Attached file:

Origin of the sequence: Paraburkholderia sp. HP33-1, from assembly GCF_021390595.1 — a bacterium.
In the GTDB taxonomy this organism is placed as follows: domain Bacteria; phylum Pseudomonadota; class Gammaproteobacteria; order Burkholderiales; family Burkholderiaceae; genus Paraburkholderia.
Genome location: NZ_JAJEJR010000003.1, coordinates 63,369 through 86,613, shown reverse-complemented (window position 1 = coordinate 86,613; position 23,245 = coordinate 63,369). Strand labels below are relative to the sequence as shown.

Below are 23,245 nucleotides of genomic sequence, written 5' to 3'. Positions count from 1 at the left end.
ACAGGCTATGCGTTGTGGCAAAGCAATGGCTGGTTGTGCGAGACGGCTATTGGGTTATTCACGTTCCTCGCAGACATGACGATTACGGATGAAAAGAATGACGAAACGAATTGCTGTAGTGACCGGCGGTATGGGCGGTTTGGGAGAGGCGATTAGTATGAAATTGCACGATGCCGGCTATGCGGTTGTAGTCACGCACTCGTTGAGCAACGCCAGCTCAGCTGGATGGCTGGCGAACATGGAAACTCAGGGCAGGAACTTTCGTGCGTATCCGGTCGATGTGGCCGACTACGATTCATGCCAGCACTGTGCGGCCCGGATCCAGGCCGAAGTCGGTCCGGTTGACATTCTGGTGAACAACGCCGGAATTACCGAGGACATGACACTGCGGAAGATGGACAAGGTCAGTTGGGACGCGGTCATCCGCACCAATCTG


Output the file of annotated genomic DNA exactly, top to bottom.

Origin of the sequence: Paraburkholderia sp. HP33-1, from assembly GCF_021390595.1 — a bacterium.
In the GTDB taxonomy this organism is placed as follows: domain Bacteria; phylum Pseudomonadota; class Gammaproteobacteria; order Burkholderiales; family Burkholderiaceae; genus Paraburkholderia.
Genome location: NZ_JAJEJR010000003.1, coordinates 63,369 through 86,613, shown reverse-complemented (window position 1 = coordinate 86,613; position 23,245 = coordinate 63,369). Strand labels below are relative to the sequence as shown.

Below are 23,245 nucleotides of genomic sequence, written 5' to 3'. Positions count from 1 at the left end.
ACAGGCTATGCGTTGTGGCAAAGCAATGGCTGGTTGTGCGAGACGGCTATTGGGTTATTCACGTTCCTCGCAGACATGACGATTACGGATGAAAAGAATGACGAAACGAATTGCTGTAGTGACCGGCGGTATGGGCGGTTTGGGAGAGGCGATTAGTATGAAATTGCACGATGCCGGCTATGCGGTTGTAGTCACGCACTCGTTGAGCAACGCCAGCTCAGCTGGATGGCTGGCGAACATGGAAACTCAGGGCAGGAACTTTCGTGCGTATCCGGTCGATGTGGCCGACTACGATTCATGCCAGCACTGTGCGGCCCGGATCCAGGCCGAAGTCGGTCCGGTTGACATTCTGGTGAACAACGCCGGAATTACCGAGGACATGACACTGCGGAAGATGGACAAGGTCAGTTGGGACGCGGTCATCCGCACCAATCTG